Loans from fintech companies including Affirm, Afterpay, and Klarna offer an updated version of layaway plans, once a common option for buyers to pay for big-ticket items in installments. The new offers, widely available online or through mobile apps, are typically used for smaller purchases, such as shoes, clothing, and concert tickets, and allow the buyer to get the items immediately.
Buyers usually apply at checkout and can be approved quickly, with a quick credit check. They then pay for the purchase in four installments or less over several weeks. Borrowers typically don’t pay interest, as they would with traditional credit cards, but some lenders may charge fees for late payments.
Deferred repayment loans are attractive because they give people the option of paying over time, but without any interest. They’re most popular with millennials and millennials – people around 40 and under – according to a recent report from Fitch Ratings. They also appeal to people who may have lower credit scores or a limited credit history, making it more difficult to qualify for traditional loans and credit cards at affordable rates.
As of now, many of these small, short-term loans are not consistently reported to the credit bureaus, so borrowers are not building a formal credit history using them.
But as loans become more common, that is changing. Major credit bureaus are working to include more late payment loans on consumer credit reports. Equifax, for example, said two weeks ago that it had created formal standards for reporting loans and that it plans to start adding them to its consumer credit reports in late February.
Experian said it already includes data on late payment credit, including short-term loans, in its credit reports and is working to add more. TransUnion is “on track” to include this data, said Liz Pagel, senior vice president and head of consumer loans at the credit reporting firm.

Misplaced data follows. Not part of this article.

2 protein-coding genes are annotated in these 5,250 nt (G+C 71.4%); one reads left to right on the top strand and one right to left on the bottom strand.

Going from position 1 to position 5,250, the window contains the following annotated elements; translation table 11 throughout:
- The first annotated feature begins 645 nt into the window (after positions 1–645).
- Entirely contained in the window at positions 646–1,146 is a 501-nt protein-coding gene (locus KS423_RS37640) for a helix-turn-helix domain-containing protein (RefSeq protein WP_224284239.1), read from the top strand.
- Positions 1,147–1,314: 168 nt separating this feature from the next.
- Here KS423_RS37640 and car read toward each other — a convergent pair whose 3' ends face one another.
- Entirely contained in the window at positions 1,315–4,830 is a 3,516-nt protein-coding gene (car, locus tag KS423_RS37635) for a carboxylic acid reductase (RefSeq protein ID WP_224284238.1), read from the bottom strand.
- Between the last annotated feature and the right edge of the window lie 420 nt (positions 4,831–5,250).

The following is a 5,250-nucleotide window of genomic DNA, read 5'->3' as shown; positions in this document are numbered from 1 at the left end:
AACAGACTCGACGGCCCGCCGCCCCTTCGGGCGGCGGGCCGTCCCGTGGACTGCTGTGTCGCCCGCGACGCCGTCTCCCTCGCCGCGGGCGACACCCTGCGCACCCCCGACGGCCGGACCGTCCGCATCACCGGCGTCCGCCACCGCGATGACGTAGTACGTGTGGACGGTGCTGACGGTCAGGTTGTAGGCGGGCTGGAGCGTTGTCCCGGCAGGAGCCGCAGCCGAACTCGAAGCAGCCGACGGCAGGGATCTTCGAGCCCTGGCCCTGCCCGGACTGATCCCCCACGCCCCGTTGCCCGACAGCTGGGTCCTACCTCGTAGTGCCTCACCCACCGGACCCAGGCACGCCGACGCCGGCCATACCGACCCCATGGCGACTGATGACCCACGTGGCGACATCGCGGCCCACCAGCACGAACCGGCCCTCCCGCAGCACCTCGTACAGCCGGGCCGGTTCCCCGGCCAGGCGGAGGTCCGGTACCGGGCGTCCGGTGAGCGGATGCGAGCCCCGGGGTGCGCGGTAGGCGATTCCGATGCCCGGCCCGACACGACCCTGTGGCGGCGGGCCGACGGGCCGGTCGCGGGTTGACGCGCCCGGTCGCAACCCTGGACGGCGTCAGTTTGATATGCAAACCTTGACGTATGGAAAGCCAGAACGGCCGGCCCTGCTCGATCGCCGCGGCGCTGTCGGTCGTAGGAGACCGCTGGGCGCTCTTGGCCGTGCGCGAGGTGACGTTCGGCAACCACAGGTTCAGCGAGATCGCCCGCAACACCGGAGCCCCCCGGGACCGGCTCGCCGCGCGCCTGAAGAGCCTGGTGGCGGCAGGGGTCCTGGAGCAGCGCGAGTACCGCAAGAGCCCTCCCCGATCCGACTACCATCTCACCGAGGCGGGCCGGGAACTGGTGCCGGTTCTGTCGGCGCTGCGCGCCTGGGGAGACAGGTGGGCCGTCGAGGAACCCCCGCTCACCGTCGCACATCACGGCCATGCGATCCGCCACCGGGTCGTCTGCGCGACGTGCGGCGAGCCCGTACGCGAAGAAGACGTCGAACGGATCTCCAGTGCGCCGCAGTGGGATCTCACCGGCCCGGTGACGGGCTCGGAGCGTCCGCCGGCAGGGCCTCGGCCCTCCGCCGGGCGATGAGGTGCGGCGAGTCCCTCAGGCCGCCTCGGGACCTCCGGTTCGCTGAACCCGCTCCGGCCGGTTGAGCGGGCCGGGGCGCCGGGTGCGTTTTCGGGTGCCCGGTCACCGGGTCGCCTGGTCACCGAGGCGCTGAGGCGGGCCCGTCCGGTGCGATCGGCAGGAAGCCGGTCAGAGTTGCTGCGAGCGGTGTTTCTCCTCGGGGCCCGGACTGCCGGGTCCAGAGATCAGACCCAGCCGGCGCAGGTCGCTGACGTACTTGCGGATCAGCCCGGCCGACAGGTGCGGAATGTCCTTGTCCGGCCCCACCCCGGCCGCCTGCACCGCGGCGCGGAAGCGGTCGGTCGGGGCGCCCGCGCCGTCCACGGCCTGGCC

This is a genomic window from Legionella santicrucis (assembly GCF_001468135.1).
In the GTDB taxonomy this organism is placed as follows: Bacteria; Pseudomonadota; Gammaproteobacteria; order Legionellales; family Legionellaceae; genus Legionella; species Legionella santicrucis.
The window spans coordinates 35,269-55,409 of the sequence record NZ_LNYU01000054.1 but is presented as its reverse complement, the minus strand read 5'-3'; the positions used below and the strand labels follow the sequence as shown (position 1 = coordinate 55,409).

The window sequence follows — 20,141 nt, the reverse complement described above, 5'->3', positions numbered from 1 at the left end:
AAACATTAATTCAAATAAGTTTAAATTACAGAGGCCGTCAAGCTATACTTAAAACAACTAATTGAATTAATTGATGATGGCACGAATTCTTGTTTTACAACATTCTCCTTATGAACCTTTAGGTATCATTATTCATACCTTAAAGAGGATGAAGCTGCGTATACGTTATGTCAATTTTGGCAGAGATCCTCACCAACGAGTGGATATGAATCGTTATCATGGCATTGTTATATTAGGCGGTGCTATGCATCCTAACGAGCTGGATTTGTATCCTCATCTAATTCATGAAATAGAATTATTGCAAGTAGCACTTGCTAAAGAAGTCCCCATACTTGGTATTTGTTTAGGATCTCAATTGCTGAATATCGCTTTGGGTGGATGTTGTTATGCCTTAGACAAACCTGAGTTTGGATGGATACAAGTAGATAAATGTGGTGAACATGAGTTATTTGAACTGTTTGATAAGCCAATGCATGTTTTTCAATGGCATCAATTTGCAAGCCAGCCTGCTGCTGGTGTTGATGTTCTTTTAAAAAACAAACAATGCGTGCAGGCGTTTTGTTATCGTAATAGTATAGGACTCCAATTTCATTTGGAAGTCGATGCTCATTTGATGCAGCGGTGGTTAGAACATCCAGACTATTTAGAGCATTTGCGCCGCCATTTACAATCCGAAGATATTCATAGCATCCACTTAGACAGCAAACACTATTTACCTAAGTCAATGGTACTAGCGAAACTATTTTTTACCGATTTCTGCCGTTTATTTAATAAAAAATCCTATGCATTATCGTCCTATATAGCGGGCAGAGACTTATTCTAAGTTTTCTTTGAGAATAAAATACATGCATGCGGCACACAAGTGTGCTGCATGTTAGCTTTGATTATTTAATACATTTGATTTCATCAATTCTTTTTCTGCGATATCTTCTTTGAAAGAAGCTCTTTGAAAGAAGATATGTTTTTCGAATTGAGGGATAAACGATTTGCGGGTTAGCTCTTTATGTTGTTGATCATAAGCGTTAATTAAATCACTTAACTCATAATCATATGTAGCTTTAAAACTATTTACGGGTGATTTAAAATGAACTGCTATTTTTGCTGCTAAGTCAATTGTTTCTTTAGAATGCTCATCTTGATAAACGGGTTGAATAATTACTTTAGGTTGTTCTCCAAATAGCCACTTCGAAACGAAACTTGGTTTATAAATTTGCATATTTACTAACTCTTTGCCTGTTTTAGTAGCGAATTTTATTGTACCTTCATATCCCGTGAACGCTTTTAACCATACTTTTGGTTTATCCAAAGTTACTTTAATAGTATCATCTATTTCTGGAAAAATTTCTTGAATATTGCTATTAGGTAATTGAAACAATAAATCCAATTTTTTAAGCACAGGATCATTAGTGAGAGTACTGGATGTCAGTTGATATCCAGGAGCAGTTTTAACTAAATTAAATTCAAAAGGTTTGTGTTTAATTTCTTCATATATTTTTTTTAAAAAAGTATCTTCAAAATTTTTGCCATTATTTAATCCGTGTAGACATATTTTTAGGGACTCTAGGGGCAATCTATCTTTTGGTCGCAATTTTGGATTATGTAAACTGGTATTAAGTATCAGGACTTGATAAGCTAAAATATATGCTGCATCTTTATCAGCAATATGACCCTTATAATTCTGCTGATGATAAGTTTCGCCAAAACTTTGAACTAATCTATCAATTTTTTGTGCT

All of this means that buyers’ history of deferred payments can increasingly influence their credit rating – those three-digit numbers that sum up your credit report and determine whether you qualify for a traditional loan or credit card. credit and what interest rate you will charge. To pay.
Equifax says that’s a good thing, because lender’s on-time payment reports can help buyers build a credit history. “We have focused on being able to report, so that consumers benefit,” said Mark Luber, product manager for US information solutions at Equifax.
Equifax says a study of anonymous late payment data found that a majority of buyers were helped by having an account with on-time payments on their credit report, with an average increase in FICO credit scores of 13 points. People with poor credit histories, who may not qualify for traditional loans, achieved an average FICO score increase of 21 points when on-time payments were added to their records. (The average baseline FICO score is 716; generally scores of 670 or higher are considered good).
It could help consumers who pay their loans on time by helping them build a positive credit profile, said Lauren Saunders, associate director of the National Consumer Law Center. But, like traditional loans and credit cards, paying late could tarnish their reports.